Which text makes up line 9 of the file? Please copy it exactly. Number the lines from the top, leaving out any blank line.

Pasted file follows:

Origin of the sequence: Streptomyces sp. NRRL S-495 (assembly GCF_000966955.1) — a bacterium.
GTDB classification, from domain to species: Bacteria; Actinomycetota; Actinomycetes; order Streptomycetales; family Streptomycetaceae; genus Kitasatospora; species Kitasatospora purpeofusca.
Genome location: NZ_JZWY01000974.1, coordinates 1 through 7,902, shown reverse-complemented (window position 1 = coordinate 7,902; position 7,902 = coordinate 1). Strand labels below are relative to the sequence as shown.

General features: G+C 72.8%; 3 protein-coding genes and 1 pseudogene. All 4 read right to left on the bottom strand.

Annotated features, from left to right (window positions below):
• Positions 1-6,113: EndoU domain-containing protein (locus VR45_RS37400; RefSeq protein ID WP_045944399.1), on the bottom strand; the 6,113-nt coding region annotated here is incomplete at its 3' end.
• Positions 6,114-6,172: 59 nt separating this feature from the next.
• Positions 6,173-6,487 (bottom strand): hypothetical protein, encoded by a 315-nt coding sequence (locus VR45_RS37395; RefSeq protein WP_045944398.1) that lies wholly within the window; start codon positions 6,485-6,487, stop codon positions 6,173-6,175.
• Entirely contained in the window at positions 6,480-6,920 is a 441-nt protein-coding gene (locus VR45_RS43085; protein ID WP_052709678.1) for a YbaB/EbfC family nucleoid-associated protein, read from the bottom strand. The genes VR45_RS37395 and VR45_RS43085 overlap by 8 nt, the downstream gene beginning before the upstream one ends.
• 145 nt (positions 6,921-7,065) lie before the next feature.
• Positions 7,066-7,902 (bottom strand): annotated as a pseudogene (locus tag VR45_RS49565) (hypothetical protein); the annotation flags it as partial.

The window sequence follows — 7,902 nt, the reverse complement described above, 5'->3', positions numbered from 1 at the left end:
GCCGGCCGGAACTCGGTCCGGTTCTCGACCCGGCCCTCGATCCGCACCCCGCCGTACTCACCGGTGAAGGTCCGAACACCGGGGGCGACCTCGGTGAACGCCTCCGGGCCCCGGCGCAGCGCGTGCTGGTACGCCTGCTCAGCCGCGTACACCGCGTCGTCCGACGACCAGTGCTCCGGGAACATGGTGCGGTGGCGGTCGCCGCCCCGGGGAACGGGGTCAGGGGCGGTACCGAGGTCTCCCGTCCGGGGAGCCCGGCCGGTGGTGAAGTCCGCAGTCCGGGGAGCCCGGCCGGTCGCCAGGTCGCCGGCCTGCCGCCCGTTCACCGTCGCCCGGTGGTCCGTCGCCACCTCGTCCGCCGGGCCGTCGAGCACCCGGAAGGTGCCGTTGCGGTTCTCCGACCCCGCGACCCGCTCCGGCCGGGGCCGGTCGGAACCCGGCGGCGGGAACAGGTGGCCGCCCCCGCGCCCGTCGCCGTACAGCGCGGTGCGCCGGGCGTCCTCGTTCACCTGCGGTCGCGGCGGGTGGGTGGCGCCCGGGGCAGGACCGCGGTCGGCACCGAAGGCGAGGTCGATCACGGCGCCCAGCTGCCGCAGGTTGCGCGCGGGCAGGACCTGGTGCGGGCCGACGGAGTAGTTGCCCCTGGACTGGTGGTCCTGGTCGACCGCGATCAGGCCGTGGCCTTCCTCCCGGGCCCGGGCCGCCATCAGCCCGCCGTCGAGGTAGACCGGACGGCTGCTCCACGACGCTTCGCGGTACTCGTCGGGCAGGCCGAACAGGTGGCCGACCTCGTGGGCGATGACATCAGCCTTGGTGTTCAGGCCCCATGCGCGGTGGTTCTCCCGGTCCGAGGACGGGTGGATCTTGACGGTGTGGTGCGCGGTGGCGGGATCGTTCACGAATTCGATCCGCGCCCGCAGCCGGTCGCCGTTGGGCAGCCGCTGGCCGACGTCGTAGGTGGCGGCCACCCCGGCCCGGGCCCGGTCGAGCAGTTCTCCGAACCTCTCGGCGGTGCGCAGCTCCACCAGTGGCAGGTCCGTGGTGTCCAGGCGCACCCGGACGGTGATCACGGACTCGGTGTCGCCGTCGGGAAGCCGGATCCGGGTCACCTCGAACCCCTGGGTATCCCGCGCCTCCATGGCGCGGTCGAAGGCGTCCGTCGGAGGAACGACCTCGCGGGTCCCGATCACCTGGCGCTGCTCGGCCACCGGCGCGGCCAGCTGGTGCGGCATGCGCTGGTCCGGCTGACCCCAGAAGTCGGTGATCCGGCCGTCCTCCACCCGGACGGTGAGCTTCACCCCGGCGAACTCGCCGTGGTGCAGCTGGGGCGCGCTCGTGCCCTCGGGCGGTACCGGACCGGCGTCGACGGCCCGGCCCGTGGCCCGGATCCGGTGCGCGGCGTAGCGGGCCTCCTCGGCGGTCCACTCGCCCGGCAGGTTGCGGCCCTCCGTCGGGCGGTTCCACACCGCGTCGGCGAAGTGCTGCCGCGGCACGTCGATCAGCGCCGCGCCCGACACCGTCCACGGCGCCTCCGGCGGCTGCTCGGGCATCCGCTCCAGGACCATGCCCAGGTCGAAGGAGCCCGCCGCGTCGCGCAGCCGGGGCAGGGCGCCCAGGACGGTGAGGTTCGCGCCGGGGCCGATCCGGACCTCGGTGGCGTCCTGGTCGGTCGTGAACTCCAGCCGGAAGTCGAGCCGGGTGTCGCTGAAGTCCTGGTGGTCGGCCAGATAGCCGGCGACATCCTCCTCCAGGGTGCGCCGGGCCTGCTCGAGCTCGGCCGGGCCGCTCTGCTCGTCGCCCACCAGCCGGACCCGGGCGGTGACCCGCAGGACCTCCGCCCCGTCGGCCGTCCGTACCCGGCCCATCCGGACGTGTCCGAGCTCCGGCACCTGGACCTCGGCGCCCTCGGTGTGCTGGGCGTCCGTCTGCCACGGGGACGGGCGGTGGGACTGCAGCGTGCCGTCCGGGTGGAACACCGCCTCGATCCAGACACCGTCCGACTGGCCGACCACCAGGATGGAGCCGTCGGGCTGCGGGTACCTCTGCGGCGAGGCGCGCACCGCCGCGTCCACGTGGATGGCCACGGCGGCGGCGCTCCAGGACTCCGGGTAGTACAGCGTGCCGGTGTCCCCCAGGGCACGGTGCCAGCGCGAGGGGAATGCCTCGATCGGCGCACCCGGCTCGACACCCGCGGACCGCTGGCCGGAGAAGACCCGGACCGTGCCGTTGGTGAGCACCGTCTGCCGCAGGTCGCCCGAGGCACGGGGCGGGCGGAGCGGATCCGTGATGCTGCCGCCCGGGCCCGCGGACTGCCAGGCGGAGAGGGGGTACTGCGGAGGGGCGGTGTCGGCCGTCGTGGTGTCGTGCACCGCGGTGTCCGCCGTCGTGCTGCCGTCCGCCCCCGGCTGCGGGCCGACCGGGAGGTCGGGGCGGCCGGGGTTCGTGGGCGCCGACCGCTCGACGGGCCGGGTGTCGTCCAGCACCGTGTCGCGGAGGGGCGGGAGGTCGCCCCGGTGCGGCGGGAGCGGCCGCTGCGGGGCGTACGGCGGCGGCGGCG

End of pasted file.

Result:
• Entirely contained in the window at positions 6,480-6,920 is a 441-nt protein-coding gene (locus VR45_RS43085; protein ID WP_052709678.1) for a YbaB/EbfC family nucleoid-associated protein, read from the bottom strand. The genes VR45_RS37395 and VR45_RS43085 overlap by 8 nt, the downstream gene beginning before the upstream one ends.